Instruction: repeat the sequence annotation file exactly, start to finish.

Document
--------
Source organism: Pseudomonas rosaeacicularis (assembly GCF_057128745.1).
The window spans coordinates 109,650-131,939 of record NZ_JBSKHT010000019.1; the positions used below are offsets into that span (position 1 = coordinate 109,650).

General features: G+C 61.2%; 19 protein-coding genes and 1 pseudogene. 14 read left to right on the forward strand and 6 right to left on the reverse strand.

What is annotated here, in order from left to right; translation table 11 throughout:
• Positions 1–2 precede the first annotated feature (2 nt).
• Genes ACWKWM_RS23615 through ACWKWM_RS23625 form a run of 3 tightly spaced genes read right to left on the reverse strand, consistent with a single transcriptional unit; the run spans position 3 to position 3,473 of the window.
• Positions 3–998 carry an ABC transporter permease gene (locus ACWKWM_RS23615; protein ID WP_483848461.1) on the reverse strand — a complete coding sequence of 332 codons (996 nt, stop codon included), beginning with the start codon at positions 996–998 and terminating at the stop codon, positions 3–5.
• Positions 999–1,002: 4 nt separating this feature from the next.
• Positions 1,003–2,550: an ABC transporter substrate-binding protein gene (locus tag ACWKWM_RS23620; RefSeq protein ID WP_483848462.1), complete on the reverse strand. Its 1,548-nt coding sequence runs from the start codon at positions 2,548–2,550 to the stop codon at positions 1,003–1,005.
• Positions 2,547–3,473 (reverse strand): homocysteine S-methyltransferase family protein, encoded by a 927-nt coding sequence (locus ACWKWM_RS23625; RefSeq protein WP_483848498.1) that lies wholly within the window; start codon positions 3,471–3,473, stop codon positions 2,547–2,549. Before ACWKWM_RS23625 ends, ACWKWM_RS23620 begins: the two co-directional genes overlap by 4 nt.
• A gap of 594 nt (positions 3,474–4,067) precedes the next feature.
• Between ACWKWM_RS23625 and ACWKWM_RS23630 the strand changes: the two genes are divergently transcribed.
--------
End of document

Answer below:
Source organism: Pseudomonas rosaeacicularis (assembly GCF_057128745.1).
The window spans coordinates 109,650-131,939 of record NZ_JBSKHT010000019.1; the positions used below are offsets into that span (position 1 = coordinate 109,650).

General features: G+C 61.2%; 19 protein-coding genes and 1 pseudogene. 14 read left to right on the forward strand and 6 right to left on the reverse strand.

What is annotated here, in order from left to right; translation table 11 throughout:
• Positions 1–2 precede the first annotated feature (2 nt).
• Genes ACWKWM_RS23615 through ACWKWM_RS23625 form a run of 3 tightly spaced genes read right to left on the reverse strand, consistent with a single transcriptional unit; the run spans position 3 to position 3,473 of the window.
• Positions 3–998 carry an ABC transporter permease gene (locus ACWKWM_RS23615; protein ID WP_483848461.1) on the reverse strand — a complete coding sequence of 332 codons (996 nt, stop codon included), beginning with the start codon at positions 996–998 and terminating at the stop codon, positions 3–5.
• Positions 999–1,002: 4 nt separating this feature from the next.
• Positions 1,003–2,550: an ABC transporter substrate-binding protein gene (locus tag ACWKWM_RS23620; RefSeq protein ID WP_483848462.1), complete on the reverse strand. Its 1,548-nt coding sequence runs from the start codon at positions 2,548–2,550 to the stop codon at positions 1,003–1,005.
• Positions 2,547–3,473 (reverse strand): homocysteine S-methyltransferase family protein, encoded by a 927-nt coding sequence (locus ACWKWM_RS23625; RefSeq protein WP_483848498.1) that lies wholly within the window; start codon positions 3,471–3,473, stop codon positions 2,547–2,549. Before ACWKWM_RS23625 ends, ACWKWM_RS23620 begins: the two co-directional genes overlap by 4 nt.
• A gap of 594 nt (positions 3,474–4,067) precedes the next feature.
• Between ACWKWM_RS23625 and ACWKWM_RS23630 the strand changes: the two genes are divergently transcribed.